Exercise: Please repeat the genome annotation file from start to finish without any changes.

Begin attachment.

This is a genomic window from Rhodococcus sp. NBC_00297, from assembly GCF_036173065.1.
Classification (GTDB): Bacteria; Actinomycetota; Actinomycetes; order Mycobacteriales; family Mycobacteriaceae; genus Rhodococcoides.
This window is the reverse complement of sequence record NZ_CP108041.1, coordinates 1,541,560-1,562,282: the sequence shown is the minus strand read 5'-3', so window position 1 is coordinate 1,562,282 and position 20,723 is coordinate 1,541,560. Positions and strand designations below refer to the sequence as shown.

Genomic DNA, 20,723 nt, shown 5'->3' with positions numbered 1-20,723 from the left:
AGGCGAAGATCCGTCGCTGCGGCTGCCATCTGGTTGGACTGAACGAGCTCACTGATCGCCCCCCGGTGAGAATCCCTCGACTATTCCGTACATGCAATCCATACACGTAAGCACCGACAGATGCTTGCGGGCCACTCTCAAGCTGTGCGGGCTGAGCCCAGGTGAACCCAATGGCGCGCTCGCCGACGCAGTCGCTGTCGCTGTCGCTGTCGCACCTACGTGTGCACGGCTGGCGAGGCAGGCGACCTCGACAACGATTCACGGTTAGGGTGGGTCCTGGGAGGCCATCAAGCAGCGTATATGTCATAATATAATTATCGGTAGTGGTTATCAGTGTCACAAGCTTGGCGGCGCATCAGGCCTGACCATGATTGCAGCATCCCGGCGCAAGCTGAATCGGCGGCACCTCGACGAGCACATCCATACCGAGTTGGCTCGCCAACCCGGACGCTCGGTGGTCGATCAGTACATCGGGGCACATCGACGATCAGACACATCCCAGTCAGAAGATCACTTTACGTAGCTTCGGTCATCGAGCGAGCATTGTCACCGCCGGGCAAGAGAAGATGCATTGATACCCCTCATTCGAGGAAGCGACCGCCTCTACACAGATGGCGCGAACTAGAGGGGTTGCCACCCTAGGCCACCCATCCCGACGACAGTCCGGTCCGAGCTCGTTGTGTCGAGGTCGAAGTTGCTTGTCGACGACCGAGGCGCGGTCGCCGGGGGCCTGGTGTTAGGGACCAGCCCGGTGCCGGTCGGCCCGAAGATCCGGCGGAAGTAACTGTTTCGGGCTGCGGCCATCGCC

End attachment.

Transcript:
This is a genomic window from Rhodococcus sp. NBC_00297, from assembly GCF_036173065.1.
Classification (GTDB): Bacteria; Actinomycetota; Actinomycetes; order Mycobacteriales; family Mycobacteriaceae; genus Rhodococcoides.
This window is the reverse complement of sequence record NZ_CP108041.1, coordinates 1,541,560-1,562,282: the sequence shown is the minus strand read 5'-3', so window position 1 is coordinate 1,562,282 and position 20,723 is coordinate 1,541,560. Positions and strand designations below refer to the sequence as shown.

Genomic DNA, 20,723 nt, shown 5'->3' with positions numbered 1-20,723 from the left:
AGGCGAAGATCCGTCGCTGCGGCTGCCATCTGGTTGGACTGAACGAGCTCACTGATCGCCCCCCGGTGAGAATCCCTCGACTATTCCGTACATGCAATCCATACACGTAAGCACCGACAGATGCTTGCGGGCCACTCTCAAGCTGTGCGGGCTGAGCCCAGGTGAACCCAATGGCGCGCTCGCCGACGCAGTCGCTGTCGCTGTCGCTGTCGCACCTACGTGTGCACGGCTGGCGAGGCAGGCGACCTCGACAACGATTCACGGTTAGGGTGGGTCCTGGGAGGCCATCAAGCAGCGTATATGTCATAATATAATTATCGGTAGTGGTTATCAGTGTCACAAGCTTGGCGGCGCATCAGGCCTGACCATGATTGCAGCATCCCGGCGCAAGCTGAATCGGCGGCACCTCGACGAGCACATCCATACCGAGTTGGCTCGCCAACCCGGACGCTCGGTGGTCGATCAGTACATCGGGGCACATCGACGATCAGACACATCCCAGTCAGAAGATCACTTTACGTAGCTTCGGTCATCGAGCGAGCATTGTCACCGCCGGGCAAGAGAAGATGCATTGATACCCCTCATTCGAGGAAGCGACCGCCTCTACACAGATGGCGCGAACTAGAGGGGTTGCCACCCTAGGCCACCCATCCCGACGACAGTCCGGTCCGAGCTCGTTGTGTCGAGGTCGAAGTTGCTTGTCGACGACCGAGGCGCGGTCGCCGGGGGCCTGGTGTTAGGGACCAGCCCGGTGCCGGTCGGCCCGAAGATCCGGCGGAAGTAACTGTTTCGGGCTGCGGCCATCGCC